The linguistic diversity of our species is under extreme stress, as are the communities who speak increasingly endangered speech forms. Of the world’s living languages, currently numbering around 7,000, around half will cease to be spoken as everyday vernaculars by the end of this century.
For communities around the world, local languages function as vehicles for the transmission of unique traditional knowledge and cultural heritage that become threatened when elders die and livelihoods are disrupted. As globalisation and rapid socio-economic change exert complex pressures on smaller communities, cultural and linguistic diversity is being transformed through assimilation to more dominant ways of life.
In 2016, the United Nations General Assembly adopted a resolution proclaiming 2019 as the International Year of Indigenous Languages to help promote and protect Indigenous languages. This celebration of linguistic vitality and resilience is welcome, but is it enough? And in an increasingly and often uncomfortably interconnected world, what is the role for the ‘heritage’ languages that migrants bring with them when they move and settle in new places?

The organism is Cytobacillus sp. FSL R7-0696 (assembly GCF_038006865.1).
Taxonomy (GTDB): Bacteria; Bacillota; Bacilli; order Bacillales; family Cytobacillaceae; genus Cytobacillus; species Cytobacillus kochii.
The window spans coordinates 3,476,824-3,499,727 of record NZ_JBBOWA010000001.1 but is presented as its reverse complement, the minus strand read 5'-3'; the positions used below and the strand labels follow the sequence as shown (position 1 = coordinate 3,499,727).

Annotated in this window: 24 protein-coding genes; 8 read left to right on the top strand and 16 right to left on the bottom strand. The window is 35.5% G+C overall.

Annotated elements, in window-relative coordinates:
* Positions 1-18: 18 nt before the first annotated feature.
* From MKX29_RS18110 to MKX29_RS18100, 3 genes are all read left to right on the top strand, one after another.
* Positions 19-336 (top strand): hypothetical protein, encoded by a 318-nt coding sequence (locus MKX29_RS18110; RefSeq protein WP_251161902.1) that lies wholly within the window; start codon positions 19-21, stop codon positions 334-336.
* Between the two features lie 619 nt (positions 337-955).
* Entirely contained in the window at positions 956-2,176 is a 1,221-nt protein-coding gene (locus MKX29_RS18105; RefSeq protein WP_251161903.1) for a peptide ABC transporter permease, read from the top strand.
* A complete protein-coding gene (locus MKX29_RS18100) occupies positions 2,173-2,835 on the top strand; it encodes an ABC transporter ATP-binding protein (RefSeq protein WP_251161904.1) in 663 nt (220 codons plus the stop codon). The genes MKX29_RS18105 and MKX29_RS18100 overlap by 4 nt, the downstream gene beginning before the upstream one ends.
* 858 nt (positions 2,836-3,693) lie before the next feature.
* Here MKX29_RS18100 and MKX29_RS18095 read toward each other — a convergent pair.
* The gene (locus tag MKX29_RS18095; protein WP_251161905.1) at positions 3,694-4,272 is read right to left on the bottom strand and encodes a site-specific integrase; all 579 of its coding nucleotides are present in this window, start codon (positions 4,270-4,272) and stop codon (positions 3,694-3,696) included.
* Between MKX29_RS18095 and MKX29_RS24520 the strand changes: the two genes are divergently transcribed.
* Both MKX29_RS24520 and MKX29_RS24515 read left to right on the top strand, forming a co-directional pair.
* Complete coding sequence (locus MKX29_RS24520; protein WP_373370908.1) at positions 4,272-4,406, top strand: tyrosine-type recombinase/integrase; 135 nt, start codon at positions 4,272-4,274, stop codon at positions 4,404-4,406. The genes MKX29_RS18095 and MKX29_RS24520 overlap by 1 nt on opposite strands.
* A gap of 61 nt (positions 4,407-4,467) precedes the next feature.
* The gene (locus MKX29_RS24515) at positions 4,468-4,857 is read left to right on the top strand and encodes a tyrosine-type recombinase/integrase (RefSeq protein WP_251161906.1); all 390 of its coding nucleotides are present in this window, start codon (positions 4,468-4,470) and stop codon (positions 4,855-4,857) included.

In this richly illustrated lecture, I will draw on contemporary examples from North America, Asia and Europe to explore the enduring importance and compelling value of linguistic diversity in the 21st century.
Dr. Mark Turin is an Associate Professor of Anthropology and First Nations Languages at the University of British Columbia in Vancouver. Trained in anthropology and linguistics, he has worked in collaborative partnership with Indigenous peoples in the Himalayas for over 20 years and more recently with First Nations communities in the Pacific Northwest. He is a committed advocate for the enduring role of Indigenous and minority languages, online, in print and on air through his BBC radio series.
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March 06, 2019 at 7:00pm
Italian Cultural Centre - Museum & Art Gallery - (3075 Slocan St, Vancouver, BC V5M 3E4)